For example, suppose you've got a routine that takes 1 s to process 100 records. How long will it take to process 1,000? If your code is O(1), then it will still take 1 s. If it's O(lg(n)), then you'll probably be waiting about 3 s. O (n) will show a linear increase to 10 s, while an O(n lg(n)) will take some 33 s. If you're unlucky enough to have an O(n 2) routine, then sit back for 100 s while it does its stuff. And if you're using an exponential algorithm O(2n ), you might want to make a cup of coffee—your routine should finish in about 10263 years. Let us know how the universe ends.

The O() notation doesn't apply just to time; you can use it to represent any other resources used by an algorithm. For example, it is often useful to be able to model memory consumption (see Exercise 35).

Common Sense Estimation

You can estimate the order of many basic algorithms using common sense.

  • Simple loops. If a simple loop runs from 1 to n, then the algorithm is likely to be O(n)time increases linearly with n. Examples include exhaustive searches, finding the maximum value in an array, and generating checksums.

  • Nested loops. If you nest a loop inside another, then your algorithm becomes O(m x n), where m and n are the two loops' limits. This commonly occurs in simple sorting algorithms, such as bubble sort, where the outer loop scans each element in the array in turn, and the inner loop works out where to place that element in the sorted result. Such sorting algorithms tend to be O (n 2).

  • Binary chop. If your algorithm halves the set of things it considers each time around the loop, then it is likely to be logarithmic, O(lg(n)) (see Exercise 37). A binary search of a sorted list, traversing a binary tree, and finding the first set bit in a machine word can all be O(lg(n)).

  • Divide and conquer. Algorithms that partition their input, work on the two halves independently, and then combine the result can be O(n lg(n)). The classic example is quicksort, which works by partitioning the data into two halves and recursively sorting each. Although technically O(n 2), because its behavior degrades when it is fed sorted input, the average runtime of quicksort is O(n lg(n)).

  • Combinatoric. Whenever algorithms start looking at the permutations of things, their running times may get out of hand. This is because permutations involve factorials (there are 5! = 5 x 4 x 3 x 2 x 1 = 120 permutations of the digits from 1 to 5). Time a combinatoric algorithm for five elements: it will take six times longer to run it for six, and 42 times longer for seven. Examples include algorithms for many of the acknowledged hard problems—the traveling salesman problem, optimally packing things into a container, partitioning a set of numbers so that each set has the same total, and so on. Often, heuristics are used to reduce the running times of these types of algorithms in particular problem domains.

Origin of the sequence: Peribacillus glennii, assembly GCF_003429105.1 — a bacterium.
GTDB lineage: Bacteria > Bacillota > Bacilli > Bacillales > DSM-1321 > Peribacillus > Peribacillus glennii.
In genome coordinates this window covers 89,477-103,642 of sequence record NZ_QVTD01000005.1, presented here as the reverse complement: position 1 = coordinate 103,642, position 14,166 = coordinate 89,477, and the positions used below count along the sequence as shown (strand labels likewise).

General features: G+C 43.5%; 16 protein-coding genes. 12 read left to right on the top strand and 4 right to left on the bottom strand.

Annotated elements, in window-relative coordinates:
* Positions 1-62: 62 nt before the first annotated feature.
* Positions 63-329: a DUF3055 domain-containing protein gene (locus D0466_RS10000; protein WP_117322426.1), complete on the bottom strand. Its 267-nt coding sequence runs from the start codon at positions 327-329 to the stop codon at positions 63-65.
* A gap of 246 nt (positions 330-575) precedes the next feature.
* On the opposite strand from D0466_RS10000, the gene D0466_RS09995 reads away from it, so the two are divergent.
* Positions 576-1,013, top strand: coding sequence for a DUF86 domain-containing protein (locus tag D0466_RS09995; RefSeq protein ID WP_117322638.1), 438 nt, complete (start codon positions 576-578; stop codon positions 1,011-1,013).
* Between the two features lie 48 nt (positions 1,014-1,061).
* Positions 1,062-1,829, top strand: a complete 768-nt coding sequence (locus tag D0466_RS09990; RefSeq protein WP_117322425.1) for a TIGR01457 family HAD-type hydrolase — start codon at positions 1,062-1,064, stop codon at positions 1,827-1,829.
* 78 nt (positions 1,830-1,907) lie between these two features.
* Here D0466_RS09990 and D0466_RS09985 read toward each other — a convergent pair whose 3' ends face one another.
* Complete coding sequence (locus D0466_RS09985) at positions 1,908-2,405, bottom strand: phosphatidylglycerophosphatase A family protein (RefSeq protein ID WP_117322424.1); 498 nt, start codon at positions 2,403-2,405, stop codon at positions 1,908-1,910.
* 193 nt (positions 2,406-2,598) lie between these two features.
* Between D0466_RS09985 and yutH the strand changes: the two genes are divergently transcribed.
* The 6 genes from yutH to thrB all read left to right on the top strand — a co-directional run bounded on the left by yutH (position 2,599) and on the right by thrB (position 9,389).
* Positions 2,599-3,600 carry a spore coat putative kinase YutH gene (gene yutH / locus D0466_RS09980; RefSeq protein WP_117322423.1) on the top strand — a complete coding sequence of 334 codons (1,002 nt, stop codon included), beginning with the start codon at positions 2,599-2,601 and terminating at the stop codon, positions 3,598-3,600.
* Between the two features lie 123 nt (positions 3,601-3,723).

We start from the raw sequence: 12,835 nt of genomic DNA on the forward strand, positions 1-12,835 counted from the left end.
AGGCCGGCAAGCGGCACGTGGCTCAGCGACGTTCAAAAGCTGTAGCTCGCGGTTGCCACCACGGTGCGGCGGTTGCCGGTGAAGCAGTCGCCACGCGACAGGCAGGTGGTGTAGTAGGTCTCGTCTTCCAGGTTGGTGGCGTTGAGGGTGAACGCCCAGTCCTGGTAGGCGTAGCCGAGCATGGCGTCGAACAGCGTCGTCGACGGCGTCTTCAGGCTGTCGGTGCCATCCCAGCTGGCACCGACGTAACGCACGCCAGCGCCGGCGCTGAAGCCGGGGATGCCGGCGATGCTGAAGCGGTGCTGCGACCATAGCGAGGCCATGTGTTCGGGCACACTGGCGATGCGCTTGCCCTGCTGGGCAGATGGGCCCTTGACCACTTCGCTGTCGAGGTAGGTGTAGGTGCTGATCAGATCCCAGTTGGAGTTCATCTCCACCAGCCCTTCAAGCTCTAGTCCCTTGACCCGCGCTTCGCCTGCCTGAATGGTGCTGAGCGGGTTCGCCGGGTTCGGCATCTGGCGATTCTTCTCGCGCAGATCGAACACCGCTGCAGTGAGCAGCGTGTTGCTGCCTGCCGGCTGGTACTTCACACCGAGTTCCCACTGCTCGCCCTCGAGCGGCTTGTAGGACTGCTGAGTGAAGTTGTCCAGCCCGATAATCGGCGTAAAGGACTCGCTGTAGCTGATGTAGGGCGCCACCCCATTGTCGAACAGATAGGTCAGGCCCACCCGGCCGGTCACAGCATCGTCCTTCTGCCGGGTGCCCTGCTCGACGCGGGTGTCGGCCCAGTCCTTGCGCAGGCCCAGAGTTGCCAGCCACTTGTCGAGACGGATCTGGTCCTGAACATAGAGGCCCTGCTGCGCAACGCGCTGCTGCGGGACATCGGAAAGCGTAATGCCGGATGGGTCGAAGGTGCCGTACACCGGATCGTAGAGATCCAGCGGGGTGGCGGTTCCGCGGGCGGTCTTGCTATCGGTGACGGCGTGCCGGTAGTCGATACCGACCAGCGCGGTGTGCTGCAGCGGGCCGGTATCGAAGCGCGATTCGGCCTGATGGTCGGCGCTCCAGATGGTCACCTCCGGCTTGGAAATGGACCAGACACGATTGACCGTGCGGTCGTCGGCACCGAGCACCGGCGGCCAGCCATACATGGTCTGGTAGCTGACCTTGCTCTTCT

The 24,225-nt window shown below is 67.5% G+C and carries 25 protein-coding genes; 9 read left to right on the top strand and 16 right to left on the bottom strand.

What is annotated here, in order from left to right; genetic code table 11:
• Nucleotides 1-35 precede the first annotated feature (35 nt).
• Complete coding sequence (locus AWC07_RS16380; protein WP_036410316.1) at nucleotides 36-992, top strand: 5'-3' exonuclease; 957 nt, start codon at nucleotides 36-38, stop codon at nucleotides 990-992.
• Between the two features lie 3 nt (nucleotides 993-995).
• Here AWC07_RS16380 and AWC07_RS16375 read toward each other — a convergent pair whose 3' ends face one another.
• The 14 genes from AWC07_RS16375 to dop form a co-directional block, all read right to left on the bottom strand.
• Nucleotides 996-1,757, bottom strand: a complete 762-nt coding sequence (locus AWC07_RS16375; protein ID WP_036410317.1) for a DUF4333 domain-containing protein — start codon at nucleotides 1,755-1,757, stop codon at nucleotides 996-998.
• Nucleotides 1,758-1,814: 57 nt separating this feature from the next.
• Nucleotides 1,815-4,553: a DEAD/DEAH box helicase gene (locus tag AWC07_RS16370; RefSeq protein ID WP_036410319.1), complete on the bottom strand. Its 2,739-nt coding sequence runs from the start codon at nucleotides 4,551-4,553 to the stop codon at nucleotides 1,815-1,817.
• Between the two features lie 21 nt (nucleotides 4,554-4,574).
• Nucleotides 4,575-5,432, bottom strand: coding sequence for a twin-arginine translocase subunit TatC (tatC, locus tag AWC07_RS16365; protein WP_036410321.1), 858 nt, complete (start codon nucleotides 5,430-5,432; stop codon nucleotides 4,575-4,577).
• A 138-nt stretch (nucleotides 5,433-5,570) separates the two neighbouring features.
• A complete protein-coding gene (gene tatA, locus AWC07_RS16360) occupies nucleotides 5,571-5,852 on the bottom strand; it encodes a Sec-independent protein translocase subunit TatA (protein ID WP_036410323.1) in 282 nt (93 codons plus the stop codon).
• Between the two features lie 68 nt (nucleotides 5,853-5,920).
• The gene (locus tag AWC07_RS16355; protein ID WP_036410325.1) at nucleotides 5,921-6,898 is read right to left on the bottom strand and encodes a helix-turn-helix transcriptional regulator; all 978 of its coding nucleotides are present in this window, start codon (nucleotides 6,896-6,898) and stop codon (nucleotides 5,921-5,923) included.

Algorithm Speed in Practice

It's unlikely that you'll spend much time during your career writing sort routines. The ones in the libraries available to you will probably outperform anything you may write without substantial effort. However, the basic kinds of algorithms we've described earlier pop up time and time again. Whenever you find yourself writing a simple loop, you know that you have an O(n) algorithm. If that loop contains an inner loop, then you're looking at O(m x n). You should be asking yourself how large these values can get. If the numbers are bounded, then you'll know how long the code will take to run. If the numbers depend on external factors (such as the number of records in an overnight batch run, or the number of names in a list of people), then you might want to stop and consider the effect that large values may have on your running time or memory consumption.